No Fault’s Fault

With Michigan drivers required to carry no-fault insurance, there is some truth to the high price gripes. This requirement provides unlimited lifetime medical care for auto related injuries. Michigan is the only state that requires this, and thus the burden falls on all auto owners, artificially upping rates for Michigan drivers. Adding up the numbers from a report by shows that Michigan residents pay the largest amount of their annual income for car insurance, with 8 percent of the annual median household income going to pay for car insurance. OUCH! By comparison, the residents of Massachusetts pay only 1.4 percent of their household income. 

So while there isn’t any hard research on whether or not Grand Rapids (please point it out if you can find it…I haven’t been able to),  there may be some clues in typical geographic related cost issues. Such as:
  • Urban vs. Rural. More traffic, more accidents, more crime all come with urban environments compared to rural (usually). So, if you live in Grand Rapids you’re in the second largest urban area in the state of Michigan. So, if you’re in the second largest urban area in the state with the highest car insurance rates in the country, it’s safe to assume this will count against you.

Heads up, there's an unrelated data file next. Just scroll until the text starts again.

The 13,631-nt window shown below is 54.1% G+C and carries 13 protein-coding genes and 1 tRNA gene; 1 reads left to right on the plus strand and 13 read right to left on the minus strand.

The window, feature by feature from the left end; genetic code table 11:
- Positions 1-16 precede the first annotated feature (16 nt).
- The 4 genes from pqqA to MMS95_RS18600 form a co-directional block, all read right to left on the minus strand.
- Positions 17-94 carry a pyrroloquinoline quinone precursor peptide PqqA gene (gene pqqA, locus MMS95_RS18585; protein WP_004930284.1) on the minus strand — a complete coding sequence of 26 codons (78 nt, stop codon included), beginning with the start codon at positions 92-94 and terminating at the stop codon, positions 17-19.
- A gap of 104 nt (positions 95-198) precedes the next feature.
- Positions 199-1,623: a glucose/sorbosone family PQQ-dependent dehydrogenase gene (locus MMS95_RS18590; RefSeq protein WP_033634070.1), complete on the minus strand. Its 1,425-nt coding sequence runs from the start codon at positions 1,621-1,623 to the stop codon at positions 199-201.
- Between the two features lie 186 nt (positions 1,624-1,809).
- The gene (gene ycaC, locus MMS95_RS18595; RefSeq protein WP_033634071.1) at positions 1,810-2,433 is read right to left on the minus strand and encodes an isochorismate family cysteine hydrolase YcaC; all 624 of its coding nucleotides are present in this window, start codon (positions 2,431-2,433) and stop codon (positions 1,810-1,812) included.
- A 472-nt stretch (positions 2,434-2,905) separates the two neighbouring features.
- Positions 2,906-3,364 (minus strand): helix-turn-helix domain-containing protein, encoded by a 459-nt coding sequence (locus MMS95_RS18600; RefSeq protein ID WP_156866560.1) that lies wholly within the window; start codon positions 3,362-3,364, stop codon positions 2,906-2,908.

• Weather. Again, Grand Rapids being only a short jaunt away from Lake Michigan has another factor working against it. Getting pounded by heavy lake effect snow each year also causes more accidents and likely jacks up insurance rates.
So, while I don’t have hard evidence for you, when you combine in the factors of no fault insurance, the urban environment and the bad weather, car insurance in Grand Rapids is basically the “perfect storm” for high insurance rates, and likely does have some of the highest in Michigan.

Friday, March 22, 2013

Relocating Tips

No matter where you move, relocating is challenging. Although there is much involved in the process, remember the three most important things are selling your home, finding a good realtor, and buying a new home.


The first step to relocating is selling your current home. In order to do so, you should obtain a professional home appraisal so you can set an appropriate, yet competitive price that suits both you and the buyer. A home appraisal is an estimate of worth or an opinion of value that varies depending on several different factors. Some of those factors may include different property features, the surrounding neighborhood and community, the amenities that are available, and many more.